Community Policing History

The 1970s marked the era of "professional" policing. Standardized testing and hiring combined with scientific criminal investigative techniques, helped increase the professionalism of police departments. The introduction of emergency 911 systems taught communities to measure police effectiveness by their response time to calls for service. Quick and reactive responses to radio calls for service defines success.
Officers with Community Kids


Rapid response lost its credibility as a successful crime prevention and control method because of research conducted during the Kansas City Preventative Patrol Project in 1976. The Patrol Project clearly indicated the rapid response alone had little or no impact on preventing crime or apprehending criminals. This fact became glaringly obvious during the 1980s with the advent of crack cocaine, gang activity, and the increasing levels of violence. Prisons filled with drug offenders, but the high rates of incarceration did not diminish the crime rates. Tension and mistrust grew between the police and the community they were protecting.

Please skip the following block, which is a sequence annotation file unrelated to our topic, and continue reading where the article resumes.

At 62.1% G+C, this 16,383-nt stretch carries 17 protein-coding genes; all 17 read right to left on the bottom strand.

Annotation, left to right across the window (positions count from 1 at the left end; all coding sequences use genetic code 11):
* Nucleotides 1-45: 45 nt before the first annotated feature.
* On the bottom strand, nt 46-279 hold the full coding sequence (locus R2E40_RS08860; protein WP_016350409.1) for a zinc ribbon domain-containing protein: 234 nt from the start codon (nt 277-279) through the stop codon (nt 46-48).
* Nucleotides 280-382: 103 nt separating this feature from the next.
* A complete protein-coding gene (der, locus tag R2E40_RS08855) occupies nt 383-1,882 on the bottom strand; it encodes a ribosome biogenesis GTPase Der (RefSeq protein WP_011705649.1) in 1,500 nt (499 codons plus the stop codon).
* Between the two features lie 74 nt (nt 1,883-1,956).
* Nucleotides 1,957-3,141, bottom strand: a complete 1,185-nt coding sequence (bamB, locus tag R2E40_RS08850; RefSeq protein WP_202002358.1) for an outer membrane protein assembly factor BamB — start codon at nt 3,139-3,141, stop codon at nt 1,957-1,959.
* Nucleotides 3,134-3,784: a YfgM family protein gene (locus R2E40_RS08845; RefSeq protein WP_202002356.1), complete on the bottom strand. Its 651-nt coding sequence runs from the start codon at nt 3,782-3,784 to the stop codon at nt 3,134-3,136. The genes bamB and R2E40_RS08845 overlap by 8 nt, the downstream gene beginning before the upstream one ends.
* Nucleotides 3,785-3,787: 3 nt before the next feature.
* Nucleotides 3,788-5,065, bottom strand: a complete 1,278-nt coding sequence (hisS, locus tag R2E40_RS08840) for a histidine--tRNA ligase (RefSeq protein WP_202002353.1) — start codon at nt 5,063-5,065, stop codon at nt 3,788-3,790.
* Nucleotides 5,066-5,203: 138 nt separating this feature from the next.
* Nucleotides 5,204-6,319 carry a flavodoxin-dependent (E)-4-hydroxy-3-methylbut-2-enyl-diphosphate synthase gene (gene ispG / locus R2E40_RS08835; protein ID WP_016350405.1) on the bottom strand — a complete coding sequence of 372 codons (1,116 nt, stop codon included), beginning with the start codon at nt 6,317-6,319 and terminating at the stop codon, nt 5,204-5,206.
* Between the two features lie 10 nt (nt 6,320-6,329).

Broken Window Theory

Dr. George Kelling and Dr. James Wilson examined the delivery of police services and offered their "broken window" theory of crime prevention. They believed that crime would decrease by addressing disorder issues and improving the quality of life in a community. This theory transformed the delivery of police services in the 1990s and moved professional policing into the community policing era.